A JUDGE has ordered the destruction of nearly 13,000 AK47 rifles associated with jailed York arms dealer Gary Hyde – after turning down a request for them to be deactivated for use in films.

Former special constable Hyde, 42, was jailed for seven years last December for overseeing an £800,000 consignment of rifles, 9mm pistols, rifles and bullets, from China to Nigeria in 2007.

The businessman, from Newton-on-Derwent, east of York, “put two fingers up” to strict laws set up to control the trade and transportation of weapons, the courts heard. He smuggled 40,000 AK47 assault rifles, 30,000 other rifles, 10,000 9mm pistols and 32m rounds of ammunition.

Yesterday, in Southwark Crown Court, Judge Nicholas Loraine-Smith ruled 12,771 seized AK-47s as well as hundreds of other guns should be seized and destroyed. The order will be suspended, pending the outcome of an appeal against conviction by Hyde.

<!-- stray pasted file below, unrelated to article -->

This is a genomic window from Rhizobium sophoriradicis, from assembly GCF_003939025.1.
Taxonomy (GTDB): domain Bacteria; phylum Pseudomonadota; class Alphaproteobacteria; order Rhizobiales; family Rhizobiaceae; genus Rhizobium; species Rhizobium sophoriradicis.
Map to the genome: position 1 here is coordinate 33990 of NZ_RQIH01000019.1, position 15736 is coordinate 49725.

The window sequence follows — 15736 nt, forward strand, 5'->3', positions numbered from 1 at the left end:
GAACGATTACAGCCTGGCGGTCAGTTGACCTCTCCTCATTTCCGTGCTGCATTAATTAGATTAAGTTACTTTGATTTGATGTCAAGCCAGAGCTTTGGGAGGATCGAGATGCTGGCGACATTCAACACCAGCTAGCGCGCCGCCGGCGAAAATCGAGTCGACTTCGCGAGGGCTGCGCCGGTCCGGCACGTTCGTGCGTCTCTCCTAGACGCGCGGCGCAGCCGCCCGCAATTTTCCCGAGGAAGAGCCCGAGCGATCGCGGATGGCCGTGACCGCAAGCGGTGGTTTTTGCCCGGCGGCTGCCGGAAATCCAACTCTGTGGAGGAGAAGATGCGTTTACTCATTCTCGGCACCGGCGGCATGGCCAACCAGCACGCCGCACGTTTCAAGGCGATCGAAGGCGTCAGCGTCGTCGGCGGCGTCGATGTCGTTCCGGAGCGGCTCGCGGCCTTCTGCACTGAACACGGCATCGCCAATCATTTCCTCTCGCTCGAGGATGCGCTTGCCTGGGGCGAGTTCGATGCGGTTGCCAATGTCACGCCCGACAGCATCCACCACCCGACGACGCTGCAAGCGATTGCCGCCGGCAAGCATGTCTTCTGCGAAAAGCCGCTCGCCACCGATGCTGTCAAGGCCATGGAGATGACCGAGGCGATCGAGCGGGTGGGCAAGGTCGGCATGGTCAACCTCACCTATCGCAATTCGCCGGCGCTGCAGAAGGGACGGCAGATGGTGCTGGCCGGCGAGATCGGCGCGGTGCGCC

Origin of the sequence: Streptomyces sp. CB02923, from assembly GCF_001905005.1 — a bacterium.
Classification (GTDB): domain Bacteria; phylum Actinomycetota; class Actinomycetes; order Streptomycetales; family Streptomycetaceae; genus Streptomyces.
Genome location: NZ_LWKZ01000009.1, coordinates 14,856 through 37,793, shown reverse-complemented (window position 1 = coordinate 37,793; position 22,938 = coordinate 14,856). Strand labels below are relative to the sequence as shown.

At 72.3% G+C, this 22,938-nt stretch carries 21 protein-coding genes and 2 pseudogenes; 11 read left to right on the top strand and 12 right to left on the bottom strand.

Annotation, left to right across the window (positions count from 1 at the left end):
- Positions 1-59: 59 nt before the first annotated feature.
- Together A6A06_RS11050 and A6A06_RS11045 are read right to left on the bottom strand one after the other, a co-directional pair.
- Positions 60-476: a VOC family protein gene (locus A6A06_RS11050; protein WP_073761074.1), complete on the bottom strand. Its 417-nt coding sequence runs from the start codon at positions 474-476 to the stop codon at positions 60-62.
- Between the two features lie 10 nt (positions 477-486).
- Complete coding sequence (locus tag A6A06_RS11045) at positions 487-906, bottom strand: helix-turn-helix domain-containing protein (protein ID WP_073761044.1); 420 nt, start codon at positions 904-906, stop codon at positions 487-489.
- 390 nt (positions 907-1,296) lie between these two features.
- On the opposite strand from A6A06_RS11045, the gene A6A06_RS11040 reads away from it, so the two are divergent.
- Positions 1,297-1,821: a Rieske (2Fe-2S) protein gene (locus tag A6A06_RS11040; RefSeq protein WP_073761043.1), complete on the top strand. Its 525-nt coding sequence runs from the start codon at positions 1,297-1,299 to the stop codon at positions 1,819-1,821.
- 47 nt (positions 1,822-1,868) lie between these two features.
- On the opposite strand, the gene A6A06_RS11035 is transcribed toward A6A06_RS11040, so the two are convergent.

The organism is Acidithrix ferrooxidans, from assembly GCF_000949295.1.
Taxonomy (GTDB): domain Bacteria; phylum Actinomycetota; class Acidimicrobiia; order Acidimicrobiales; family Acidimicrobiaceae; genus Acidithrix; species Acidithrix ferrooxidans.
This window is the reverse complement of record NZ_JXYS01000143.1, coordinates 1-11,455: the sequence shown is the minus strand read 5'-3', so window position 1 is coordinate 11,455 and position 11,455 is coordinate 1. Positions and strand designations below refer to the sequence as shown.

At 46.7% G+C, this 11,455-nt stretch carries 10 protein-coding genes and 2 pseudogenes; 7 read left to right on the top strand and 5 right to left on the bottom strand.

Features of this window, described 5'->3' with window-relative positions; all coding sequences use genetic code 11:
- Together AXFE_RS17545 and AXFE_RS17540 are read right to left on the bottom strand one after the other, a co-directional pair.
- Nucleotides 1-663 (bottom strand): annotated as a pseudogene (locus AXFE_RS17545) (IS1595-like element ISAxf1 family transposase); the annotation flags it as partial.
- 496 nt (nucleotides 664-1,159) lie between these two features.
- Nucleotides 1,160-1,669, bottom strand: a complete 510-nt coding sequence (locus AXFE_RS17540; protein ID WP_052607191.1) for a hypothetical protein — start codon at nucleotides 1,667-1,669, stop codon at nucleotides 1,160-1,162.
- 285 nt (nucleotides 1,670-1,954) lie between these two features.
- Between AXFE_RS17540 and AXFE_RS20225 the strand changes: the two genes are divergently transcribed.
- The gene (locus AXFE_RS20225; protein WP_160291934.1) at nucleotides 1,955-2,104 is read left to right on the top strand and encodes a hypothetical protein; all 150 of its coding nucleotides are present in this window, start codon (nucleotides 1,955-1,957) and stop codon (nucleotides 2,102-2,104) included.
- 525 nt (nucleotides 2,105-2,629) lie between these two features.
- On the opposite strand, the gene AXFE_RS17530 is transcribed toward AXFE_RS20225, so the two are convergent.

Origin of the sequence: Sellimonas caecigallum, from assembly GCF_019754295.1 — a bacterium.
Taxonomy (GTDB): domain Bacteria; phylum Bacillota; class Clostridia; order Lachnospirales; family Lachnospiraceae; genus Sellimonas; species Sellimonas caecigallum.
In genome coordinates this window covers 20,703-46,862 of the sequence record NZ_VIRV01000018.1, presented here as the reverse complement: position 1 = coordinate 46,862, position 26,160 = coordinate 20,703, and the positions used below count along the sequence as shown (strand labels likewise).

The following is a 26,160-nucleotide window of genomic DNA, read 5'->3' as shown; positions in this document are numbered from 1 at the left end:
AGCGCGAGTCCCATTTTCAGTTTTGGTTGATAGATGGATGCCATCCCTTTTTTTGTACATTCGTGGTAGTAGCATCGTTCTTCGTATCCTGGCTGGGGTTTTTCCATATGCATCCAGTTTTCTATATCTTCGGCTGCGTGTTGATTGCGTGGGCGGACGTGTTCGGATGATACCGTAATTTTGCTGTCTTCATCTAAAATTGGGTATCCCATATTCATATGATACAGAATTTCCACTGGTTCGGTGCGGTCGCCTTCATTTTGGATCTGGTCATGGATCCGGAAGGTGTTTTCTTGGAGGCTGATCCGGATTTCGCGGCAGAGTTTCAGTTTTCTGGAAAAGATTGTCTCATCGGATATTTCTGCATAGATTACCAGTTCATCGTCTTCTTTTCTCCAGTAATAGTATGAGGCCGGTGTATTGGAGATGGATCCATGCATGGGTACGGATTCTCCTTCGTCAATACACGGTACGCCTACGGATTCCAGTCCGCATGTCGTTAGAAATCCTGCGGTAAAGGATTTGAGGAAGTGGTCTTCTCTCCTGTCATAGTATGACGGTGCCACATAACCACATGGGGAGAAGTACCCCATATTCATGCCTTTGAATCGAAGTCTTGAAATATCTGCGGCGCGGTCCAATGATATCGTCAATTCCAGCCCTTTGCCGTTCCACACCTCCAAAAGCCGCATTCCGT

David Wood, for Hyde, opposed the destruction order and said the weapons could be deactivated and sold to film studios.

James Berry, representing the chief constable of Lincolnshire, said there was a “risk of reactivation” even if the weapons were deactivated.

He said he doubted whether such a large number of firearms would find their way into films, adding: “It would have to be a pretty monumental war film to need almost 13,000 firearms.”

Robert Spencer-Bernard, speaking for a shareholder in Skydock which owns the guns, also argued against destroying the weapons.

Hyde was in high demand for his expertise and won contracts from the Ministry of Defence and US Government, but he was found guilty of failing to acquire a licence from the British Government which would have legitimised the deal, and was subsequently ordered to repay £782,142.57 within six months or face a further four years in jail.